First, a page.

If you visit your local bookstore or library, most of the books you see on the shelves will have come through these big trade publishers, with names like HarperCollins, Penguin, Random House, or Simon & Schuster.

Most publishing houses have a range of imprints, each of which will target a different market.

For example, Harlequin, Love Inspired, Mills & Boon, Thomas Nelson and Zondervan are all imprints of HarperCollins.

Few trade publishers accept direct submissions from new authors, preferring to deal directly with literary agents. (Click here to read my post on how to find a Christian literary agent.) Authors are paid through advances and royalties, with a portion (usually 15%) of each payment going to their agent.

Under the trade publishing model, an author writes a book, and a publisher purchases the rights to publish and sell the book in specified formats (e.g. hardcover, paperback, digital, audiobook) and in specified locations (e.g. the United States and Canada, Australasia) in a specified language (e.g. English).

In return for the specified rights, the publisher will pay the author a royalty on the sale of each book. The royalty is expressed either as a percentage of the recommended retail price, or as a percentage of the actual selling price. Trade publishers may also pay an advance.

A publishing advance is similar to asking the boss for an advance.

It is an up-front payment which will be credited against future earnings (in this case, royalty payments). An author who gets an advance won’t get any other payments from the publisher until the book has sold enough copies that the royalties on the sold copies equal the advance payment made. In publishing terms, this means the advance has “earned out”.

For many Christian fiction authors, this is the publishing dream.

A contract from one of the major publishers, whether a Big Five imprint, or one of the major independent publishers operating exclusively within the Christian fiction market. These are probably are the publishers who publish your favourite Christian writers, authors like Irene Hannon, Karen Kingsbury, DiAnn Mills, James L Rubart or Susan May Warren.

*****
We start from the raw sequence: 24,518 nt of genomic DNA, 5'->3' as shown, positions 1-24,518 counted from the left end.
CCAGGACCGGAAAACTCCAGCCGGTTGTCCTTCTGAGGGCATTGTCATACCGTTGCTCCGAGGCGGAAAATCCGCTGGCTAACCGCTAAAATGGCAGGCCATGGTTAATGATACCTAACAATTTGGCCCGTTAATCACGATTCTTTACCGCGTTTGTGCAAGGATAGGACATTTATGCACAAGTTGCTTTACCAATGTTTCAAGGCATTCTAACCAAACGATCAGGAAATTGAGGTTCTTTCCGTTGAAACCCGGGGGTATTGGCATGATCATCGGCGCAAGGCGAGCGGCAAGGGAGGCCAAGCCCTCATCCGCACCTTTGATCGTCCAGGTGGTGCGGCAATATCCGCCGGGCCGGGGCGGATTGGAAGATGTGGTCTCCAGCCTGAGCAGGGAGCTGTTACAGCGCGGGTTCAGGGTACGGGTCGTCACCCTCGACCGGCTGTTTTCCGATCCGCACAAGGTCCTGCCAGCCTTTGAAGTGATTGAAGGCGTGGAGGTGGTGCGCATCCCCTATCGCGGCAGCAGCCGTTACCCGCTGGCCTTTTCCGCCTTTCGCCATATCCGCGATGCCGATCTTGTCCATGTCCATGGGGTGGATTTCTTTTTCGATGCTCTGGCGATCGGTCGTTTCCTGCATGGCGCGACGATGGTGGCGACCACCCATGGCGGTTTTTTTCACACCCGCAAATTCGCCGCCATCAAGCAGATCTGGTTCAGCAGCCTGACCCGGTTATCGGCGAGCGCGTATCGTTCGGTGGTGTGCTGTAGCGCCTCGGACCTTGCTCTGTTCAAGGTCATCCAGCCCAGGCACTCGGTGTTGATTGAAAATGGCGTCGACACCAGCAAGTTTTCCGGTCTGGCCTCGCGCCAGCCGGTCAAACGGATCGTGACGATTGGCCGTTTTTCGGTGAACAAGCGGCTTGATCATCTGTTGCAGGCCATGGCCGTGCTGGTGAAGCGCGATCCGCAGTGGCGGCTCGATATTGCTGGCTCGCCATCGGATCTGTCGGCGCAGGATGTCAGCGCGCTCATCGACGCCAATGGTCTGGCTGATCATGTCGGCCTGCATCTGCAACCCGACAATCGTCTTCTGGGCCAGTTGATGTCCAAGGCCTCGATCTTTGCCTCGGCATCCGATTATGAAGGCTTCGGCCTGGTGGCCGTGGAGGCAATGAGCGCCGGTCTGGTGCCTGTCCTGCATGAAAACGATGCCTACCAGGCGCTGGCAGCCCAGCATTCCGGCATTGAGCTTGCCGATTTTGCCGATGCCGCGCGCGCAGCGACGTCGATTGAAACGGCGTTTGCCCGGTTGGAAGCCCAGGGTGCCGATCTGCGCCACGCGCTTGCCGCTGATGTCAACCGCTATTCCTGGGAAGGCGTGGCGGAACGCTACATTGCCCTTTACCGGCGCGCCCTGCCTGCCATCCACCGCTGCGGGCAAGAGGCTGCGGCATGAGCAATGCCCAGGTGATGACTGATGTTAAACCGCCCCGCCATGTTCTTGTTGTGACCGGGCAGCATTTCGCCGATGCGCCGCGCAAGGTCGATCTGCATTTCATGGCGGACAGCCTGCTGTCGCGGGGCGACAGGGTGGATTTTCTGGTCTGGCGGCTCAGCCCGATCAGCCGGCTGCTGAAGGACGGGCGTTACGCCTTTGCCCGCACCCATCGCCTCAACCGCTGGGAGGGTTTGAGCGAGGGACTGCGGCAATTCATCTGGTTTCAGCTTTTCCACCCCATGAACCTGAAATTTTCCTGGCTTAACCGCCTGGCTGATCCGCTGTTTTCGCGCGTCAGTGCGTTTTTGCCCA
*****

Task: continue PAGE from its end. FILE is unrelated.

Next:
These are the paperbacks you see in your local Christian bookstore, online at Amazon or Christian Book Distributors or Koorong, and in large print hardcover at your local library.

The big publishers publish four or more fiction titles a month. They have beautiful covers. The books are well written and well edited. The authors have pretty websites. Their Amazon pages are full of glowing reviews (often because the publishers have included an expensive blog tour as part of the book’s marketing package).

It’s easy to see why any Christian fiction author would want to be published with one of these companies. It’s a sign you’re a ‘real’ author; you’ve made it.

But there is a down side.

While these publishers produce four or more fiction titles a month, that’s only a tiny fraction of the manuscripts submitted to them. Most of their books will be from established authors. They may have as few as six slots in their annual publishing schedule for novels from a debut authors.

That means a lot of competition for those coveted publishing contracts, and a lot of pressure to deliver in order to win the next contract.

Next week, I’ll be back to look at small presses: trade publishers which don’t require an agent. In the meantime, what questions do you have about trade publishing?